“Chief learning officers find that traditional programs no longer adequately prepare executives for the challenges they face today and those they will face tomorrow.” The authors argue that this emerging new trend has led to other issues gaining in importance. The cost of setting up an in-house learning environment has decreased, and HR officers are today allowed to make more discerning decisions about the right experiences for the people and teams in their organisations. Standard classroom-based programs for executive development are in decline. Instead, we are seeing a rise in customisable learning environments, where platforms and applications can be used to personalise content according to learners’ roles and their organisations’ needs.
The steady and substantial developments and revolutions in both video gaming and education over the last few years are not the only things they have in common. The need for faster, more customised methods for learning in the workplace and other environments has led to the growing use of e-learning and the implementation of games within e-learning courses. This is actually one of the aspects of a phenomenon known as gamification, well explained in an article by Jonathan Cronstedt, the president of Kajabi, an all-in-one platform helping users to create online courses:
“Gamification is the application of marketing or educational content to an interface that introduces game mechanics. It’s not the same as gaming because it isn’t a separate type of content. Instead, it’s a way to repurpose content that exploits the motivations inherent to games. Think about the last time you played cards with a family member. Even though it was a friendly game, you still felt compelled to do your best, and if you won, you felt a surge of victory. You felt like you accomplished something. That’s the feeling that gamification attempts to instil in users in a business or educational setting. While gamification can help people learn, it’s actually more valuable in terms of engagement. People associate the activity with your brand, which makes them feel included. It can also help you create a deeper relationship with your customers. You become more indispensable to them, and they develop a deep sense of loyalty that can result in a higher customer lifetime value and more revenue.”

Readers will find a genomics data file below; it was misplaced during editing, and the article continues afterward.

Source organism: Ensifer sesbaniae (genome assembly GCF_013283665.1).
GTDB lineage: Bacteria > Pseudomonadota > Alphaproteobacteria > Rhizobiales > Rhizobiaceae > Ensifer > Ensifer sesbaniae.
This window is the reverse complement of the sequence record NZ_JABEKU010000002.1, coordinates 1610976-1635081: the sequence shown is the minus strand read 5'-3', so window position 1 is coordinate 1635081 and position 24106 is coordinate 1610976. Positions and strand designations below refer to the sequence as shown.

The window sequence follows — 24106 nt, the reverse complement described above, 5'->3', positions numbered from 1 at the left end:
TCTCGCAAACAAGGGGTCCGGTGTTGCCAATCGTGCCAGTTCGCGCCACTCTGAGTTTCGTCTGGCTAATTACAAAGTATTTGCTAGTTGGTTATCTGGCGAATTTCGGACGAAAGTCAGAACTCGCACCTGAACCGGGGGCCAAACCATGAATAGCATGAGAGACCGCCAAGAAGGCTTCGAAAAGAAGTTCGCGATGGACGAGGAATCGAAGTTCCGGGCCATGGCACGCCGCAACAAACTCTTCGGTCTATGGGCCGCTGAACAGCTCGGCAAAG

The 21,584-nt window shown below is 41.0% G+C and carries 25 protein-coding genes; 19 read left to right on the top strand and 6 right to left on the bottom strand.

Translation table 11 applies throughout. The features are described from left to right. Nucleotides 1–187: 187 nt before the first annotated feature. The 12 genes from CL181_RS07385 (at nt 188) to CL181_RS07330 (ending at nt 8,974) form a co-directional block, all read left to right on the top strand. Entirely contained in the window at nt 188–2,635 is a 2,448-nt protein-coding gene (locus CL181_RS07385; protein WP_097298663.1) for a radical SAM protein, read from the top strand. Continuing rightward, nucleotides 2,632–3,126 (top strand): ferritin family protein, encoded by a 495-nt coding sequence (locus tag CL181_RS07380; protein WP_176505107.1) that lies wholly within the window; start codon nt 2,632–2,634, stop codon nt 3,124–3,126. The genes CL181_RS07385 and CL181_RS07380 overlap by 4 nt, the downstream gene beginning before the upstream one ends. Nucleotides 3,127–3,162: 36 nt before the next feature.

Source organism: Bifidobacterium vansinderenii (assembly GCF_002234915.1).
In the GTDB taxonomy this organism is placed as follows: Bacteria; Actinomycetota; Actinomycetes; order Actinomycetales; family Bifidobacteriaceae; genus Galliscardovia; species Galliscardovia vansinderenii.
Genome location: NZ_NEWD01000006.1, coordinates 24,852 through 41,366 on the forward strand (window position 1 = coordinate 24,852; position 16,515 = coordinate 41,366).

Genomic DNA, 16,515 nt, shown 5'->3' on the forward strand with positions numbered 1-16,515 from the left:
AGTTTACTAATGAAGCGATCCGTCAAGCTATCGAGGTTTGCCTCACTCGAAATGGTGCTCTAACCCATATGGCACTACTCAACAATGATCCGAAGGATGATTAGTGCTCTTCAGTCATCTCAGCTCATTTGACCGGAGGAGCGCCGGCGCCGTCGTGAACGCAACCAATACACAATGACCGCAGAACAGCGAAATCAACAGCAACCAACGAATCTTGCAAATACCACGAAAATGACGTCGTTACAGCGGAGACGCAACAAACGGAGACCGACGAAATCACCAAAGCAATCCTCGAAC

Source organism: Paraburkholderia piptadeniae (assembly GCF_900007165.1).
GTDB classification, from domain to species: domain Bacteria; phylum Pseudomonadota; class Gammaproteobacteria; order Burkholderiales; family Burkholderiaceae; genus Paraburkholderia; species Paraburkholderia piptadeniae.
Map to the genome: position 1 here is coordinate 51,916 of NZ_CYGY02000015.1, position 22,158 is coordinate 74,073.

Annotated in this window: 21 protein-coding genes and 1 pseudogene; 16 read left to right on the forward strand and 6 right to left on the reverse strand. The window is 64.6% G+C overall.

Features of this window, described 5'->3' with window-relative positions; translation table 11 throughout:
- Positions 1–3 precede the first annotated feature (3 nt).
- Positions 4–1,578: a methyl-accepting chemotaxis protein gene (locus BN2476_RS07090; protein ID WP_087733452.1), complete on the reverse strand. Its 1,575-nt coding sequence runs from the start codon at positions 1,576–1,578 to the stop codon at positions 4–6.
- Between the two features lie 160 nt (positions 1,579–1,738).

In e-learning, games are used to engage employees or workers: think about online courses designed for employee inductions or training. They are often based on simulations of real-life workplace scenarios, and use interactive quizzes to check what users have studied in an e-learning course. If you are not familiar with them, have a look at some of the templates for e-learning you can find in this article.
Although e-learning games more closely resemble early video games, like those from the 50s, they do bear some similarity to modern video games, namely in terms of game mechanics. Jonathan Cronstedt, in his article, mentions some popular game mechanics found in gamification campaigns and e-learning quizzes:
- “Goals: Participants work toward a particular objective
- Status: Users can “level up” through various modules in the gamification strategy to gain status amongst their peers.
- Community: Teams work together to achieve specific goals or to bring about a desired outcome.
- Education: As participants move through the game or level up, they’re given tips and tricks to help them navigate the process. You can also use quizzes to help people learn in a gamification ploy.
- Rewards: Badges, points, and other rewards fuel motivation and help participants feel like they are accomplishing something.”
Essentially, the whole process of localisation that is typical of video games is the same for e-learning games: from translation to text implementation, review, cultural adaptation and final testing. As technology becomes an increasingly important feature of our lives, e-learning is, to use the words of Ayesha Habeeb Omer, “following a natural evolutionary path, keeping in sync with changing lifestyles” and “Educational games are going to play an increasingly prominent part in shaping the future of digital learning.”